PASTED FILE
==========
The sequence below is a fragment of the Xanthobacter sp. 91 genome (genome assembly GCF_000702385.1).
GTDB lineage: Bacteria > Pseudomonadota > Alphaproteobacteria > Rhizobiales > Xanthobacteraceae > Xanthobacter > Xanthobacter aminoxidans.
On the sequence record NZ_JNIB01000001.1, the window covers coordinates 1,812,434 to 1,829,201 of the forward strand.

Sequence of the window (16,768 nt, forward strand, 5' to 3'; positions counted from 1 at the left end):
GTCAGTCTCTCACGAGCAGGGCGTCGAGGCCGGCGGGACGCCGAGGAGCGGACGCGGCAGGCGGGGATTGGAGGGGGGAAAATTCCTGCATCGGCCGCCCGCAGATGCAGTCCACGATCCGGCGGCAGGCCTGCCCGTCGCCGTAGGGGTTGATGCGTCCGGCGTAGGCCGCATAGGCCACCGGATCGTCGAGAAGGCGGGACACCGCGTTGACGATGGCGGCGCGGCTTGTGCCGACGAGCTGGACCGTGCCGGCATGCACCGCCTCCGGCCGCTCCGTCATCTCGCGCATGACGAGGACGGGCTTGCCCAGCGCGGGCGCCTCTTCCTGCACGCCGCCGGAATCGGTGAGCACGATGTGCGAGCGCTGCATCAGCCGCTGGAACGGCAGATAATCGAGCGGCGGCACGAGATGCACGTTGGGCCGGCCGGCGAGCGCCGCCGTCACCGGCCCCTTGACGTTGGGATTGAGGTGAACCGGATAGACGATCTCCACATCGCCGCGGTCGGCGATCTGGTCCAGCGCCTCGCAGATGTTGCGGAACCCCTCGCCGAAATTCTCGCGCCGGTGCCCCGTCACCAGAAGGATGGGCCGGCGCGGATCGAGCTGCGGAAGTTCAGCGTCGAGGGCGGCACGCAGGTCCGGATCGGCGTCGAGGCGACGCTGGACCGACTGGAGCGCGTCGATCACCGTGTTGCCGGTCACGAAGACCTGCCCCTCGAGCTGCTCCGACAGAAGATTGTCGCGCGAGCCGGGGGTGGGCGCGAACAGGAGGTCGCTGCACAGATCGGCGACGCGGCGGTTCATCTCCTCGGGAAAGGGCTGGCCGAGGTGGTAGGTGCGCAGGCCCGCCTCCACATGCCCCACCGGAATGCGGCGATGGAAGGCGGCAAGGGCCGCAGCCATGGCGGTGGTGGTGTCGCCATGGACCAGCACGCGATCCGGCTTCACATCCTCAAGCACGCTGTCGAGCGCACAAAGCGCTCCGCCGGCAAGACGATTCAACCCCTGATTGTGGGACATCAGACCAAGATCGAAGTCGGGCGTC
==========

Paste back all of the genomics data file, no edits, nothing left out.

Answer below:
The sequence below is a fragment of the Xanthobacter sp. 91 genome (genome assembly GCF_000702385.1).
GTDB lineage: Bacteria > Pseudomonadota > Alphaproteobacteria > Rhizobiales > Xanthobacteraceae > Xanthobacter > Xanthobacter aminoxidans.
On the sequence record NZ_JNIB01000001.1, the window covers coordinates 1,812,434 to 1,829,201 of the forward strand.

Sequence of the window (16,768 nt, forward strand, 5' to 3'; positions counted from 1 at the left end):
GTCAGTCTCTCACGAGCAGGGCGTCGAGGCCGGCGGGACGCCGAGGAGCGGACGCGGCAGGCGGGGATTGGAGGGGGGAAAATTCCTGCATCGGCCGCCCGCAGATGCAGTCCACGATCCGGCGGCAGGCCTGCCCGTCGCCGTAGGGGTTGATGCGTCCGGCGTAGGCCGCATAGGCCACCGGATCGTCGAGAAGGCGGGACACCGCGTTGACGATGGCGGCGCGGCTTGTGCCGACGAGCTGGACCGTGCCGGCATGCACCGCCTCCGGCCGCTCCGTCATCTCGCGCATGACGAGGACGGGCTTGCCCAGCGCGGGCGCCTCTTCCTGCACGCCGCCGGAATCGGTGAGCACGATGTGCGAGCGCTGCATCAGCCGCTGGAACGGCAGATAATCGAGCGGCGGCACGAGATGCACGTTGGGCCGGCCGGCGAGCGCCGCCGTCACCGGCCCCTTGACGTTGGGATTGAGGTGAACCGGATAGACGATCTCCACATCGCCGCGGTCGGCGATCTGGTCCAGCGCCTCGCAGATGTTGCGGAACCCCTCGCCGAAATTCTCGCGCCGGTGCCCCGTCACCAGAAGGATGGGCCGGCGCGGATCGAGCTGCGGAAGTTCAGCGTCGAGGGCGGCACGCAGGTCCGGATCGGCGTCGAGGCGACGCTGGACCGACTGGAGCGCGTCGATCACCGTGTTGCCGGTCACGAAGACCTGCCCCTCGAGCTGCTCCGACAGAAGATTGTCGCGCGAGCCGGGGGTGGGCGCGAACAGGAGGTCGCTGCACAGATCGGCGACGCGGCGGTTCATCTCCTCGGGAAAGGGCTGGCCGAGGTGGTAGGTGCGCAGGCCCGCCTCCACATGCCCCACCGGAATGCGGCGATGGAAGGCGGCAAGGGCCGCAGCCATGGCGGTGGTGGTGTCGCCATGGACCAGCACGCGATCCGGCTTCACATCCTCAAGCACGCTGTCGAGCGCACAAAGCGCTCCGCCGGCAAGACGATTCAACCCCTGATTGTGGGACATCAGACCAAGATCGAAGTCGGGCGTC